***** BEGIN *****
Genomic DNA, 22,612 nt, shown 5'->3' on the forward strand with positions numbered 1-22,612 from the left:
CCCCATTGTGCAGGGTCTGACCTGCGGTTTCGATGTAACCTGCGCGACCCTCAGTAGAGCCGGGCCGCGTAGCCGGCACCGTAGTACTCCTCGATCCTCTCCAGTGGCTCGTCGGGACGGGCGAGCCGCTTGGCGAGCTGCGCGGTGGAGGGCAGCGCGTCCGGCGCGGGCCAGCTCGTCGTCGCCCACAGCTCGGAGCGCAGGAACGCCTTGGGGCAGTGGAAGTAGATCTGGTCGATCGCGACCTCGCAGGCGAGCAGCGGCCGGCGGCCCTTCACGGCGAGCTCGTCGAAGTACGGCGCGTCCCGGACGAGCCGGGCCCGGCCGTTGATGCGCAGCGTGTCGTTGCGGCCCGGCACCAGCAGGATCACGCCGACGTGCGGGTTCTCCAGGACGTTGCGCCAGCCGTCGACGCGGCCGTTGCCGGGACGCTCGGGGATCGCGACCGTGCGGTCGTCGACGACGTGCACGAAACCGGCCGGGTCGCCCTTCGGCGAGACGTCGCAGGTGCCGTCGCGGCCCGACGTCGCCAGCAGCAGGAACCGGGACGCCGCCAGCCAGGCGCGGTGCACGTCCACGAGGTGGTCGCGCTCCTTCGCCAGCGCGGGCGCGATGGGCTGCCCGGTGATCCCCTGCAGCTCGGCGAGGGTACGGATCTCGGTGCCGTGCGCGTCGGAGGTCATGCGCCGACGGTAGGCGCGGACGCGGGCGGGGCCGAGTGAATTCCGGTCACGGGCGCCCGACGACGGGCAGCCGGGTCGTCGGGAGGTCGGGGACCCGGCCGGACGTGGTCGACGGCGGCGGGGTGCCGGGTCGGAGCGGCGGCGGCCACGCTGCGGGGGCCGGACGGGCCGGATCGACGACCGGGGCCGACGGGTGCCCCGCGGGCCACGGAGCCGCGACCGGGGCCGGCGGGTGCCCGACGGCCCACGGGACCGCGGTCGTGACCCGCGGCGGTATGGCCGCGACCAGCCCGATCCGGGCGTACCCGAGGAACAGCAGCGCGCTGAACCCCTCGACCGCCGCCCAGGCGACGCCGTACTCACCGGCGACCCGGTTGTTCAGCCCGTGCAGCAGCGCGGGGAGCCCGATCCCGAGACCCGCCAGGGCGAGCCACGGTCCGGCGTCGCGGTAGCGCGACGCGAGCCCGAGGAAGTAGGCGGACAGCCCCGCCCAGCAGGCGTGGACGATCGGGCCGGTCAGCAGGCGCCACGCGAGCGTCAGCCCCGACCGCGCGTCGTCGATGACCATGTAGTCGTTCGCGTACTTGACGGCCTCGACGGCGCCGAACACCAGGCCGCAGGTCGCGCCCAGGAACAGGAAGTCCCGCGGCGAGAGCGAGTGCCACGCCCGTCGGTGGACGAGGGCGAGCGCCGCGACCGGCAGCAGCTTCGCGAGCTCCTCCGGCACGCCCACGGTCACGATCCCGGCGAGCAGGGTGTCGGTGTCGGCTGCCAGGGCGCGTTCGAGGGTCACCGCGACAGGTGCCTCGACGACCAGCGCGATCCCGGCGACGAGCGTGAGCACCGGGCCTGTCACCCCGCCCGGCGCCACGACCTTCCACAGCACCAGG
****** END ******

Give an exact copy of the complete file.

Genomic DNA, 22,612 nt, shown 5'->3' on the forward strand with positions numbered 1-22,612 from the left:
CCCCATTGTGCAGGGTCTGACCTGCGGTTTCGATGTAACCTGCGCGACCCTCAGTAGAGCCGGGCCGCGTAGCCGGCACCGTAGTACTCCTCGATCCTCTCCAGTGGCTCGTCGGGACGGGCGAGCCGCTTGGCGAGCTGCGCGGTGGAGGGCAGCGCGTCCGGCGCGGGCCAGCTCGTCGTCGCCCACAGCTCGGAGCGCAGGAACGCCTTGGGGCAGTGGAAGTAGATCTGGTCGATCGCGACCTCGCAGGCGAGCAGCGGCCGGCGGCCCTTCACGGCGAGCTCGTCGAAGTACGGCGCGTCCCGGACGAGCCGGGCCCGGCCGTTGATGCGCAGCGTGTCGTTGCGGCCCGGCACCAGCAGGATCACGCCGACGTGCGGGTTCTCCAGGACGTTGCGCCAGCCGTCGACGCGGCCGTTGCCGGGACGCTCGGGGATCGCGACCGTGCGGTCGTCGACGACGTGCACGAAACCGGCCGGGTCGCCCTTCGGCGAGACGTCGCAGGTGCCGTCGCGGCCCGACGTCGCCAGCAGCAGGAACCGGGACGCCGCCAGCCAGGCGCGGTGCACGTCCACGAGGTGGTCGCGCTCCTTCGCCAGCGCGGGCGCGATGGGCTGCCCGGTGATCCCCTGCAGCTCGGCGAGGGTACGGATCTCGGTGCCGTGCGCGTCGGAGGTCATGCGCCGACGGTAGGCGCGGACGCGGGCGGGGCCGAGTGAATTCCGGTCACGGGCGCCCGACGACGGGCAGCCGGGTCGTCGGGAGGTCGGGGACCCGGCCGGACGTGGTCGACGGCGGCGGGGTGCCGGGTCGGAGCGGCGGCGGCCACGCTGCGGGGGCCGGACGGGCCGGATCGACGACCGGGGCCGACGGGTGCCCCGCGGGCCACGGAGCCGCGACCGGGGCCGGCGGGTGCCCGACGGCCCACGGGACCGCGGTCGTGACCCGCGGCGGTATGGCCGCGACCAGCCCGATCCGGGCGTACCCGAGGAACAGCAGCGCGCTGAACCCCTCGACCGCCGCCCAGGCGACGCCGTACTCACCGGCGACCCGGTTGTTCAGCCCGTGCAGCAGCGCGGGGAGCCCGATCCCGAGACCCGCCAGGGCGAGCCACGGTCCGGCGTCGCGGTAGCGCGACGCGAGCCCGAGGAAGTAGGCGGACAGCCCCGCCCAGCAGGCGTGGACGATCGGGCCGGTCAGCAGGCGCCACGCGAGCGTCAGCCCCGACCGCGCGTCGTCGATGACCATGTAGTCGTTCGCGTACTTGACGGCCTCGACGGCGCCGAACACCAGGCCGCAGGTCGCGCCCAGGAACAGGAAGTCCCGCGGCGAGAGCGAGTGCCACGCCCGTCGGTGGACGAGGGCGAGCGCCGCGACCGGCAGCAGCTTCGCGAGCTCCTCCGGCACGCCCACGGTCACGATCCCGGCGAGCAGGGTGTCGGTGTCGGCTGCCAGGGCGCGTTCGAGGGTCACCGCGACAGGTGCCTCGACGACCAGCGCGATCCCGGCGACGAGCGTGAGCACCGGGCCTGTCACCCCGCCCGGCGCCACGACCTTCCACAGCACCAGG